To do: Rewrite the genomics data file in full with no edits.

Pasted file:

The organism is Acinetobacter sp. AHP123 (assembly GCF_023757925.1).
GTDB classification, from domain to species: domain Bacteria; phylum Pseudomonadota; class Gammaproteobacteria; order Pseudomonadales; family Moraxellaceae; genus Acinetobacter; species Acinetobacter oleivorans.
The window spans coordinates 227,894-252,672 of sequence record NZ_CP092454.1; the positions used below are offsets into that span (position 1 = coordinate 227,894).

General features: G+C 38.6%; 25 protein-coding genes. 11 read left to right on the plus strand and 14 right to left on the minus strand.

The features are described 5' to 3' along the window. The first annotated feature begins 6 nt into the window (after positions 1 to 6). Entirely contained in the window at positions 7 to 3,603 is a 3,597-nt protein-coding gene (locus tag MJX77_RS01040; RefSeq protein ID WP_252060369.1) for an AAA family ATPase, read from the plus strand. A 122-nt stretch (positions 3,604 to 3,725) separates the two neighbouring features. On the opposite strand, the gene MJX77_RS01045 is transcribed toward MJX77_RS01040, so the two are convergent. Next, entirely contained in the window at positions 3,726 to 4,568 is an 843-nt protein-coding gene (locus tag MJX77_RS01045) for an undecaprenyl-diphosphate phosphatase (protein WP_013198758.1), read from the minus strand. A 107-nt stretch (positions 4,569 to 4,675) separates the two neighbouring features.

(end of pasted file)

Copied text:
The organism is Acinetobacter sp. AHP123 (assembly GCF_023757925.1).
GTDB classification, from domain to species: domain Bacteria; phylum Pseudomonadota; class Gammaproteobacteria; order Pseudomonadales; family Moraxellaceae; genus Acinetobacter; species Acinetobacter oleivorans.
The window spans coordinates 227,894-252,672 of sequence record NZ_CP092454.1; the positions used below are offsets into that span (position 1 = coordinate 227,894).

General features: G+C 38.6%; 25 protein-coding genes. 11 read left to right on the plus strand and 14 right to left on the minus strand.

The features are described 5' to 3' along the window. The first annotated feature begins 6 nt into the window (after positions 1 to 6). Entirely contained in the window at positions 7 to 3,603 is a 3,597-nt protein-coding gene (locus tag MJX77_RS01040; RefSeq protein ID WP_252060369.1) for an AAA family ATPase, read from the plus strand. A 122-nt stretch (positions 3,604 to 3,725) separates the two neighbouring features. On the opposite strand, the gene MJX77_RS01045 is transcribed toward MJX77_RS01040, so the two are convergent. Next, entirely contained in the window at positions 3,726 to 4,568 is an 843-nt protein-coding gene (locus tag MJX77_RS01045) for an undecaprenyl-diphosphate phosphatase (protein WP_013198758.1), read from the minus strand. A 107-nt stretch (positions 4,569 to 4,675) separates the two neighbouring features.